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Down River

3.86 of 5 stars 3.86  ·  rating details  ·  6,176 ratings  ·  814 reviews
Everything that shaped him happened near that river.

Now its banks are filled with lies and greed, shame, and murder.

John Hart's debut, The King of Lies, was compelling and lyrical, with Janet Maslin of The New York Times declaring, "There hasn t been a thriller as showily literate since Scott Turow came along."

Now, in Down River, Hart makes a scorching return to Rowan C...more
Paperback, 386 pages
Published September 30th 2008 by Minotaur Books (first published 2007)
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(showing 1-30 of 3,000)
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No. No, no, no. Overwrought, overly dramatic, just...too much. I read the first 100 pages, was irritated, then read the last 20 pages and felt like i did ok with skipping the rest.

The main character is accused of killing a young man 10 years ago and is totally sold out by his stepmother. His father doesn't back him and he can't figure out why. He leaves without a word to anyone, goes to NY, leaves his detective lover behind (who is VERY ANGRY THAT HE LEFT) and then comes back (don't know why) to...more
I’m officially a John Hart fan. He’s got me hooked.

I got Hart’s novel The Last Child as a birthday gift last October and pounded through it, enjoying it immensely (see previous review). When looking for a book as a gift for my dad earlier this April, I stumbled across The King of Lies and purchased it for him, and soon thereafter, I picked up Down River, my thought process being that we’d read our books and then swap. Both of us were done with our respective novels in less than three days! That...more
Mar 20, 2008 Beth rated it 2 of 5 stars  ·  review of another edition
Recommends it for: people who like John Grisham
Recommended to Beth by:
I bought this book because it was an recommendation and received very good reviews from Amazon readers. It goes to show that you should take reviews with a grain of salt and ask questions such as, "what other books did you think were as great as this one?" If the answer includes John Grisham, then tread carefully.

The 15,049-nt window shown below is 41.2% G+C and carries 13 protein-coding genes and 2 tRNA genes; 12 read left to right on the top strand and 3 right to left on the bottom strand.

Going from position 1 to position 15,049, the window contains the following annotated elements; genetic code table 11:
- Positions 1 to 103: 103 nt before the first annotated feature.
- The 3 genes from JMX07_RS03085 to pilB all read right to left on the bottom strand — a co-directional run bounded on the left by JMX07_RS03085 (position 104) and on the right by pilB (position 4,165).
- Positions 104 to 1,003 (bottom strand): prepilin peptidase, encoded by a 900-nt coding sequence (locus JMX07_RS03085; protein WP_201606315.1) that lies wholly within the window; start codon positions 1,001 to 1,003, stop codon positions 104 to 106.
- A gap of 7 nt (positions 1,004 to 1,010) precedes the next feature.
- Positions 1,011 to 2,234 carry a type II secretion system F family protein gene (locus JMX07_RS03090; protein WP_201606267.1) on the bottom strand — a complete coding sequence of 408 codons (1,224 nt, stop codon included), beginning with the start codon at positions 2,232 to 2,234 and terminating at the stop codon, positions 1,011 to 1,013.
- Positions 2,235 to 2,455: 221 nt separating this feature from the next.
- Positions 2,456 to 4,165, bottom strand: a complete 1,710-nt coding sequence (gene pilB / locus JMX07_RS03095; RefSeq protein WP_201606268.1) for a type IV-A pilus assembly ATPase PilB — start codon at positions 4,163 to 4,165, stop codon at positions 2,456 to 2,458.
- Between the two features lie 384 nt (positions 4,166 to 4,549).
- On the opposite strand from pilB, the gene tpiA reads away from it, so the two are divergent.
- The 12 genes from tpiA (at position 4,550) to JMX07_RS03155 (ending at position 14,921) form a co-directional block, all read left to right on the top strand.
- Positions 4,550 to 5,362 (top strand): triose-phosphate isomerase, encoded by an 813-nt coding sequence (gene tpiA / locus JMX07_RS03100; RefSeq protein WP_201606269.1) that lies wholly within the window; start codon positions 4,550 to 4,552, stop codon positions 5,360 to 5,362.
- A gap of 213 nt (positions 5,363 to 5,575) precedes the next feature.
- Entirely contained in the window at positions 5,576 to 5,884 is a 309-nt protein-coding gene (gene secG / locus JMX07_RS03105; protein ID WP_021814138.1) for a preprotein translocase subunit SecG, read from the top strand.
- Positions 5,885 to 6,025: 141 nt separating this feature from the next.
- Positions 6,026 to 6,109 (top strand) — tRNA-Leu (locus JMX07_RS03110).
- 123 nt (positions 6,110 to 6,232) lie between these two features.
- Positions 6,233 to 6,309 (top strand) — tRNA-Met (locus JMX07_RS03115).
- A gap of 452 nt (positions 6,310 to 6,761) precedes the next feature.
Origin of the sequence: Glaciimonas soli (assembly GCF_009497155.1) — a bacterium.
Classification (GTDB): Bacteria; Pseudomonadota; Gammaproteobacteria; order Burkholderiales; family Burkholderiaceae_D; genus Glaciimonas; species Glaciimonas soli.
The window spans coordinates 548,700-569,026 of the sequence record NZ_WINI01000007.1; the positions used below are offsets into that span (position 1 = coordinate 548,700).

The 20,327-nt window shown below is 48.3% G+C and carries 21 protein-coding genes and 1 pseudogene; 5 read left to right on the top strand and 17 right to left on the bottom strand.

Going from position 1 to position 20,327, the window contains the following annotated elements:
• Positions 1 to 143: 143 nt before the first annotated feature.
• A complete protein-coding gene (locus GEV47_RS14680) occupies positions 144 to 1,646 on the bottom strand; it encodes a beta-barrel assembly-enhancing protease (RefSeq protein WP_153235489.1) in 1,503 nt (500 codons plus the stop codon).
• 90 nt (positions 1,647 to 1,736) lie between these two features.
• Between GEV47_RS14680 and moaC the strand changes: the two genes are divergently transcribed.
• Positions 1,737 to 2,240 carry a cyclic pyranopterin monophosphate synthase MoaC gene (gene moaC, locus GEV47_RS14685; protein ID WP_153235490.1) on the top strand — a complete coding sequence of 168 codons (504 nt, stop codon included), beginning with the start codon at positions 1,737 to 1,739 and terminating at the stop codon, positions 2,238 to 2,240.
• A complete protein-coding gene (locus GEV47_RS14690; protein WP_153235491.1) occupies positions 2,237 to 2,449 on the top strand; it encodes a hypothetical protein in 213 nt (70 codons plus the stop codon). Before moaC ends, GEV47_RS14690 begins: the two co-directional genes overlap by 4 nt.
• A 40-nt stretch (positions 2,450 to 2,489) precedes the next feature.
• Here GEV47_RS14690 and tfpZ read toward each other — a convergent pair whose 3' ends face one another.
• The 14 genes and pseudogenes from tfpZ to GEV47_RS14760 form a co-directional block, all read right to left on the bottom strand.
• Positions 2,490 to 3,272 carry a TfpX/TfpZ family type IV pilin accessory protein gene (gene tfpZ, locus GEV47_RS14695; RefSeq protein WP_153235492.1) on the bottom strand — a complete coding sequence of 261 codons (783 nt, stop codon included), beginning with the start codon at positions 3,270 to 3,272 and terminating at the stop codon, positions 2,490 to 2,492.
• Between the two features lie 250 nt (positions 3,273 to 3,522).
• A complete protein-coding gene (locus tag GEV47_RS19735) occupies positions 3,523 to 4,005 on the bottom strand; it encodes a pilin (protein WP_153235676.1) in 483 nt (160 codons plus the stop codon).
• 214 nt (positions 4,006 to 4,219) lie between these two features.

While John Hart is a better overall writer than Grisham, I can only describe this book as 'grishom-esque', i.e., a pre-screenplay.

Southern gothic in a predictable pedestria...more
May 25, 2009 Michael rated it 4 of 5 stars  ·  review of another edition
Recommends it for: Fans of southern literature, family relationships, John Steinbeck fans.
Recommended to Michael by: Saw reviews in various publications when nominated for the Edgar
Adam Case returns to his home town in Rowan County, North Carolina five years after being found not guilty of murder. One of the reasons for leaving home was that the main prosecution witness against him was his step mother. He was also saddened because his father didn't take his side.

Adam's former girlfriend, Robin Alexander is now a detective on the local police department and still cares for him.
No sooner has Adam arrived in town then he is beaten by Zeb Faith and two others. The message is c...more
Down River's protagonist, Adam Chase, returns to his southern home after a five year exile, following his an acquittal of murder charges. Adam and his family are pariahs: his father, a wealthy farmer with substantial land holdings is resisting the power company's attempt to acquire land to build a plant. This novel centers around Adam's family and their friendships. I enjoyed the novel and the tension as bodies continue to pile up, with many thinking Adam is the culprit. I think the comparisons...more
Won the Edgar, huh?
I agree with the review that said it was like a movie starring Ashley Judd. Totally, right on, absolutely. Much of his language is really nice, and there are some terrific characterizations, but it really seemed like he just worked so damn hard at making it Southern, rather than having it flow like it should.